Gary Blackwell, a developer in New Port Richey, has a vision about the growth that the Suncoast Parkway will bring to northern Hernando County.
Within a decade, he said, the area between State Road 50 and U.S. 98 will see golf course communities like the ones near the path of the parkway in the southern half of the county. The development won't be quite as extensive, he said, but it will justify the construction of another exit at Centralia Road, about 5 miles north of SR 50.
"With the addition of the expressway (development) has to go that way," said Blackwell, of Gary Blackwell Investments Inc. He said his company owns about 450 acres east of U.S. 19 and adjacent to the old Royal Highlands subdivision. Building an exit there now would be far cheaper than adding it after the parkway is completed, he said.
He has argued for the exit in letters to both departing County Administrator Chuck Hetrick and the state's Turnpike District.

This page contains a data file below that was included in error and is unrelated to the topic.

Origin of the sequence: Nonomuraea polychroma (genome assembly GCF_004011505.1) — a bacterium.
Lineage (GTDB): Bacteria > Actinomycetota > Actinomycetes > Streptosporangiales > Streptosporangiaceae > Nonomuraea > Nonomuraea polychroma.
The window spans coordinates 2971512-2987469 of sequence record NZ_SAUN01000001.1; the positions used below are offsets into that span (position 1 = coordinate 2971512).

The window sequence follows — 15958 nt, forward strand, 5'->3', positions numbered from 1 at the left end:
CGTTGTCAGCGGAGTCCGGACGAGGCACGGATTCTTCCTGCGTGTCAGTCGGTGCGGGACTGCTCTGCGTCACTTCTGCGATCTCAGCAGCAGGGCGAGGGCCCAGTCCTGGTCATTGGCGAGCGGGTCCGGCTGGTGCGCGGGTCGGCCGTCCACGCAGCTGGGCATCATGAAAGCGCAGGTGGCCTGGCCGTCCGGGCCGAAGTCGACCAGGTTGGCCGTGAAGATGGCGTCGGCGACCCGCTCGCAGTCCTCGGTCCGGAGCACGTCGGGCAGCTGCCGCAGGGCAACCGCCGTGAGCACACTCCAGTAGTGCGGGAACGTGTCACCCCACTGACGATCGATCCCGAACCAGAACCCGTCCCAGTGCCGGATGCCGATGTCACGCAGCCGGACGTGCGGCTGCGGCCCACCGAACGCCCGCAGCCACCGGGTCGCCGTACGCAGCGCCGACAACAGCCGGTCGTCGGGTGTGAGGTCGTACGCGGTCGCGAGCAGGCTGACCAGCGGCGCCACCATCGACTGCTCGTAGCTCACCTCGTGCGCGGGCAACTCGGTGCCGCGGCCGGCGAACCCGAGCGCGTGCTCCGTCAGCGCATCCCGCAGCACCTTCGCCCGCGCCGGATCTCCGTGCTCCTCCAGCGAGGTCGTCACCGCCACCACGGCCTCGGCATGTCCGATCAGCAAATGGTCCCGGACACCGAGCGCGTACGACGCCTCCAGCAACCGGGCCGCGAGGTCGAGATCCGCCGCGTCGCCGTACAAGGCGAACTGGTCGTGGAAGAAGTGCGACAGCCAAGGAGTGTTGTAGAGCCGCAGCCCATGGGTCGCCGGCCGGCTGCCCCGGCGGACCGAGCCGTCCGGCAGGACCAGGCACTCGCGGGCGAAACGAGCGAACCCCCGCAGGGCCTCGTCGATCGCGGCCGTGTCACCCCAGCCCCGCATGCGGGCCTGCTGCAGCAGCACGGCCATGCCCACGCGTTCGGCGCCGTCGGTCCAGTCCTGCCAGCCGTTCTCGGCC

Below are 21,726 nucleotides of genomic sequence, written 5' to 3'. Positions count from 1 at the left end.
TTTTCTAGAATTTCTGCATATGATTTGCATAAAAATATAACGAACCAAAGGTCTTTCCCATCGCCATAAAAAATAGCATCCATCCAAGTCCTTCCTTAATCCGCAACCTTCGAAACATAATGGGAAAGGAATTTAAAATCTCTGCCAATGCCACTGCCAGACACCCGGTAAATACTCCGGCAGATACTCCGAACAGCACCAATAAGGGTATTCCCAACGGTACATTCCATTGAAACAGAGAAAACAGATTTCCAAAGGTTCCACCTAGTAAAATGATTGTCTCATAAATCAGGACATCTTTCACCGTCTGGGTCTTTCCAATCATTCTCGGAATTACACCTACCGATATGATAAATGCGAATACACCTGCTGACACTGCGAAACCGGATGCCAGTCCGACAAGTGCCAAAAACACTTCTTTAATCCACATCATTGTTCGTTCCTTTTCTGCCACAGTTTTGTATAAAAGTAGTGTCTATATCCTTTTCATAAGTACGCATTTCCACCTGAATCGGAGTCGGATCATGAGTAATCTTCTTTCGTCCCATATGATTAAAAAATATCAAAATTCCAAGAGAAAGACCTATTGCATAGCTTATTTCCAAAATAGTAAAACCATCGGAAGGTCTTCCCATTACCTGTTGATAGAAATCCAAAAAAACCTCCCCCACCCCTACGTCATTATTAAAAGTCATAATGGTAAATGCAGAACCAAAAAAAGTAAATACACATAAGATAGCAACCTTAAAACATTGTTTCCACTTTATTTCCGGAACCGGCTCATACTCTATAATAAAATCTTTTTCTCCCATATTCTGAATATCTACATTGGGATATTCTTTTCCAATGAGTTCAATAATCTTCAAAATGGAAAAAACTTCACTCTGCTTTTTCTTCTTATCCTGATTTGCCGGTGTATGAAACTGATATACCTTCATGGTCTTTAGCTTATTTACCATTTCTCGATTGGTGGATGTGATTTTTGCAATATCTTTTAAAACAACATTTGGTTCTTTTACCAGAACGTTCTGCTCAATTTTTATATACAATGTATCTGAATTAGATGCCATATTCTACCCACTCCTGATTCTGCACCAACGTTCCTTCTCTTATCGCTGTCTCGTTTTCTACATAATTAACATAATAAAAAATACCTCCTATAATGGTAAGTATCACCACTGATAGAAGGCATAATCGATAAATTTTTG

"There is a tremendous need for an exit at this location. There are thousands of vacant lots and subdivided tracts in this area that would certainly develop with this exit," he wrote in an Oct. 14 letter to Joanne Hurley, public information officer for the Suncoast Parkway project.
His prediction may be true, Hurley said, but it won't happen for quite some time.
Also, she said, it's a little late in the game to think about building an interchange. Construction of the parkway in Hernando County could begin as early as next summer. During the design phase, the district looked at the need for an exit at Centralia.
"An interchange was considered and is not needed at Centralia Road since our traffic projections through 2019 do not show significant traffic for an interchange at this location," John Pollard, project manager for the parkway responded in a letter to Blackwell.
The district does not doubt the parkway eventually will bring development to that area, Pollard wrote, it just won't happen soon.
"An interchange may be needed when development occurs in this area," he wrote.
County Commissioner Paul Sullivan likewise said he thought an interchange eventually may be needed, but not yet. None of the commissioners, he said, actively support Blackwell's suggestion.